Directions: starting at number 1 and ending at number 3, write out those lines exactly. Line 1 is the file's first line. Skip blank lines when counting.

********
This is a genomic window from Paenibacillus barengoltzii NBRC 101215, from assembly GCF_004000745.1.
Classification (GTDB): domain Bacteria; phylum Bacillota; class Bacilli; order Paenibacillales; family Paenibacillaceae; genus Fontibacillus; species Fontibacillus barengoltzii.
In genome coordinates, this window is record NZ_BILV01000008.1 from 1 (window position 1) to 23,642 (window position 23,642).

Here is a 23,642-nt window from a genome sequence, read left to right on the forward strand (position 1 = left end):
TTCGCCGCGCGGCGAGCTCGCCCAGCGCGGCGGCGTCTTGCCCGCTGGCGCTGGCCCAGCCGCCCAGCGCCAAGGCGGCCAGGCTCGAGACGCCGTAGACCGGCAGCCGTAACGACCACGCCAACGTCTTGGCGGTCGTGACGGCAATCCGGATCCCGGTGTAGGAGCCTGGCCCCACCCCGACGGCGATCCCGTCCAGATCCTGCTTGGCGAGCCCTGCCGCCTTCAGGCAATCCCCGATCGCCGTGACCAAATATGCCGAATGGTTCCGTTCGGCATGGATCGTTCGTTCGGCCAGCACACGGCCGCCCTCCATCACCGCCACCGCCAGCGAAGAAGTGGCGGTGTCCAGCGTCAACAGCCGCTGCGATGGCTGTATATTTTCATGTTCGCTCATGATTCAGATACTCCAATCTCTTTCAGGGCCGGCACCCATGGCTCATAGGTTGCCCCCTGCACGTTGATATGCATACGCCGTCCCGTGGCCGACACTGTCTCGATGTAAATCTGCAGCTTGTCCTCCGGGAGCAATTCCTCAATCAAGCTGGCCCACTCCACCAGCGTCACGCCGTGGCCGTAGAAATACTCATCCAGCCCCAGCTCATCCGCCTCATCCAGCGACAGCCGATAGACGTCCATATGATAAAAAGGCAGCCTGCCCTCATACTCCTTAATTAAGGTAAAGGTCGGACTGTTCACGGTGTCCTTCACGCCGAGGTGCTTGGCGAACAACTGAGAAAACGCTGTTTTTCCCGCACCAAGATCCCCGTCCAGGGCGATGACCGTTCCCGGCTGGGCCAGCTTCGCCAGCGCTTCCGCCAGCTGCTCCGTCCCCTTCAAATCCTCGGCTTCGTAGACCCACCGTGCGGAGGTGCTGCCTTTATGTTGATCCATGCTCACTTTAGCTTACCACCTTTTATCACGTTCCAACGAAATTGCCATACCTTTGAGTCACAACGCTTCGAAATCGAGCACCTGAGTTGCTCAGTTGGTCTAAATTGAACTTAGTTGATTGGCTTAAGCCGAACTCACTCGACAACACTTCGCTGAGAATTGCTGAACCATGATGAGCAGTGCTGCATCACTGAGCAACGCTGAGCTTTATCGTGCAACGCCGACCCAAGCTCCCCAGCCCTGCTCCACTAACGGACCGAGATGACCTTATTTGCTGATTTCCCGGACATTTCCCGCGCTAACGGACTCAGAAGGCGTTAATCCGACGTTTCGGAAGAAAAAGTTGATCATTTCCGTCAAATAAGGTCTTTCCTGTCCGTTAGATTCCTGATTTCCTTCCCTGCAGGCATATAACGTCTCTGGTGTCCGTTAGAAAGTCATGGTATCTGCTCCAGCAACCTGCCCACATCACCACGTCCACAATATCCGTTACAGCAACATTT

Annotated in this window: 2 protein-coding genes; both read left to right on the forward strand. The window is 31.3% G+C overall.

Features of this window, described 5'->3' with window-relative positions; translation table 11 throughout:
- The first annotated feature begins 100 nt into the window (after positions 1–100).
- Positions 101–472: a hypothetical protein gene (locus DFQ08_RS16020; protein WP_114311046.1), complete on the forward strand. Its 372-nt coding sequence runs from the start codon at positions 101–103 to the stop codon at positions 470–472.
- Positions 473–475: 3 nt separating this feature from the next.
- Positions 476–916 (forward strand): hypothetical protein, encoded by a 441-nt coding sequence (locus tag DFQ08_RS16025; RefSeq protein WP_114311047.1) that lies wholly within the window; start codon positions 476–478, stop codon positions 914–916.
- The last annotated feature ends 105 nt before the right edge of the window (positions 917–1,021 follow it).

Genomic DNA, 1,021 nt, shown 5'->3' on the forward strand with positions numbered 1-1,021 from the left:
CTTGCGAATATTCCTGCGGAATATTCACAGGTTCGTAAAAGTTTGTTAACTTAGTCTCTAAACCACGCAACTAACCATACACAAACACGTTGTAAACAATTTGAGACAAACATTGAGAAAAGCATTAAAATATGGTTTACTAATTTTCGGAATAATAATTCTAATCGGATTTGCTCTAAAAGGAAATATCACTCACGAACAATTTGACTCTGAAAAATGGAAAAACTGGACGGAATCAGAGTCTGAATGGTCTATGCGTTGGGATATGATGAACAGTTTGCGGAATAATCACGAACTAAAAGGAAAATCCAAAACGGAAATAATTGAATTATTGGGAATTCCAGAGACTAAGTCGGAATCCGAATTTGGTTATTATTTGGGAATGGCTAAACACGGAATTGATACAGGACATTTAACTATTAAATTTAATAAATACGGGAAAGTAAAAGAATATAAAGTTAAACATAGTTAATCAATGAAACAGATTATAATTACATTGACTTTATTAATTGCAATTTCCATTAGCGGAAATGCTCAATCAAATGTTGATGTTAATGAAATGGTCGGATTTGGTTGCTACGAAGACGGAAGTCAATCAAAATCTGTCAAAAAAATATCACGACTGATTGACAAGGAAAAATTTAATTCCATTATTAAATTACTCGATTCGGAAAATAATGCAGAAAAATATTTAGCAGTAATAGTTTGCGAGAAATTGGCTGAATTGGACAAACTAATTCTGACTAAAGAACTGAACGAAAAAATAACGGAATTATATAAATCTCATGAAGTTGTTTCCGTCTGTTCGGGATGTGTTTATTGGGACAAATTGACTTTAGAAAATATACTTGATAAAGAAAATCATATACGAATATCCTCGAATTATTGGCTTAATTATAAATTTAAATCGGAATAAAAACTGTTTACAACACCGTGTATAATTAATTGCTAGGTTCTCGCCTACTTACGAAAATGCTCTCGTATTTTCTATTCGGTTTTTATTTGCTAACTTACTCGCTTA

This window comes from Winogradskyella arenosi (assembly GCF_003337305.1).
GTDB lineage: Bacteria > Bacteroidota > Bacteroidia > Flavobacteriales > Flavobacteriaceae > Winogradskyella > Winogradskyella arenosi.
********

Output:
This is a genomic window from Paenibacillus barengoltzii NBRC 101215, from assembly GCF_004000745.1.
Classification (GTDB): domain Bacteria; phylum Bacillota; class Bacilli; order Paenibacillales; family Paenibacillaceae; genus Fontibacillus; species Fontibacillus barengoltzii.
In genome coordinates, this window is record NZ_BILV01000008.1 from 1 (window position 1) to 23,642 (window position 23,642).